RUNX genes expressions in breast cancer and fibroadenoma

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Aim: Many genes have been identified to control cell proliferation in human such as RUNX gene family. Mutations in these genes have been shown to be responsible

for various cancer developments. Our aim in this study is to investigate RUNX gene family expressions in breast cancer and breast fibroadenomas.

Material and Method: All consecutive patients whose histopathological examination resulted in breast cancer, fibroadenoma, or normal breast tissue between

the years 2012 and 2014 were included in the study. Total RNA from each sample was isolated with genomic RNA extraction sample and gene expressions of

RUNX1, RUNX2, and RUNX3 were measured with real- time polymerase chain reaction. Gene expressions and patients’ characteristics were evaluated among

histopathological groups. Results: According to statistical analysis, RUNX1 and RUNX2 expressions were upregulated in fibroadenoma patients while only

RUNX2 expression was found to be upregulated in breast cancer patients. RUNX1 was upregulated in patients with p53 mutation, whereas RUNX2 was upregulated

in patients without p53 mutation. Discussion: To the best of our knowledge, our study is the first study that evaluates RUNX1, RUNX2, and RUNX3 gene

expressions in both benign and malignant breast disease. RUNX2 gene was significantly upregulated in patients with both breast cancer and fibroadenoma

in our study. In contrast, however, upregulated, RUNX1 and RUNX3 gene upregulations in the breast cancer and fibroadenoma patients were not statistically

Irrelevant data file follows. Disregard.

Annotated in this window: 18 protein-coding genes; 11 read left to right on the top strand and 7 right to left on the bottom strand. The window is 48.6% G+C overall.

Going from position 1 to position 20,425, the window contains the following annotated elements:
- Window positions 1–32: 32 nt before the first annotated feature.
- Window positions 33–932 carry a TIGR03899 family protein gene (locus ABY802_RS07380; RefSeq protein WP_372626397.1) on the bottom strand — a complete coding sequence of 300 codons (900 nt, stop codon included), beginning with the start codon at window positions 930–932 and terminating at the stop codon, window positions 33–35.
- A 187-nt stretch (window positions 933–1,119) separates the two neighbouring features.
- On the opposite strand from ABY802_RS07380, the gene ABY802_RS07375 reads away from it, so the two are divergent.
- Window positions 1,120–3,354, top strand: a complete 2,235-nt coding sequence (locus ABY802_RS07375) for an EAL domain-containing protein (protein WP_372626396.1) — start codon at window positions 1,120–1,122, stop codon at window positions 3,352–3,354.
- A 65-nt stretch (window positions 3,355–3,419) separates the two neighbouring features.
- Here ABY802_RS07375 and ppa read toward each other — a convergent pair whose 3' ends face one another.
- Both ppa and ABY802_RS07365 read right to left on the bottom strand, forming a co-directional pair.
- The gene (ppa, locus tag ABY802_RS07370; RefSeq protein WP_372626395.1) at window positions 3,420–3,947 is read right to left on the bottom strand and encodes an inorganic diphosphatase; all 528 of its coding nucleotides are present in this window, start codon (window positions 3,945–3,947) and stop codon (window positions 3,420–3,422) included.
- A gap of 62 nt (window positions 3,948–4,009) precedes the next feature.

significant. In our study, RUNX2 may be a good prognostic factor in contrast to its role in osteosarcoma or bone metastasis in breast and prostate cancer.

RUNX genes expressions in breast cancer and fibroadenoma

RUNX genes in breast cancer and fibroadenoma

Onder Ozcan1, Ahmet Korkut Belli1, Selami Ilgaz Kayilioglu1, Cem Donmez1, Ozgur Ilhan Celik2, Mehmet Kaplan3, Murat Kara4, Murat Polat1

1Department of General Surgery, School of Medicine, Muğla Sıtkı Koçman University, Muğla,

2Department of Pathology, Mugla Sitki Kocman University Medical School, Mugla,

3Department of General Surgery, NCR International Hospital, Gaziantep,

4Medical Genetics Specialist, MD, Self-Employment, Mersin, Turkey

Abstract

Aim: Many genes have been identified to control cell proliferation in human such as RUNX gene family. Mutations in these genes have been shown to be responsible for various cancer developments. Our aim in this study is to investigate RUNX gene family expressions in breast cancer and breast fibroadenomas.Material and Method: All consecutive patients whose histopathological examination resulted in breast cancer, fibroadenoma, or normal breast tissue between the years 2012 and 2014 were included in the study. Total RNA from each sample was isolated with genomic RNA extraction sample and gene expressions of RUNX1, RUNX2, and RUNX3 were measured with real- time polymerase chain reaction. Gene expressions and patients’ characteristics were evaluated among histopathological groups. Results: According to statistical analysis, RUNX1 and RUNX2 expressions were upregulated in fibroadenoma patients while only RUNX2 expression was found to be upregulated in breast cancer patients. RUNX1 was upregulated in patients with p53 mutation, whereas RUNX2 was upregulated in patients without p53 mutation. Discussion: To the best of our knowledge, our study is the first study that evaluates RUNX1, RUNX2, and RUNX3 gene expressions in both benign and malignant breast disease. RUNX2 gene was significantly upregulated in patients with both breast cancer and fibroadenoma in our study. In contrast, however, upregulated, RUNX1 and RUNX3 gene upregulations in the breast cancer and fibroadenoma patients were not statistically significant. In our study, RUNX2 may be a good prognostic factor in contrast to its role in osteosarcoma or bone metastasis in breast and prostate cancer.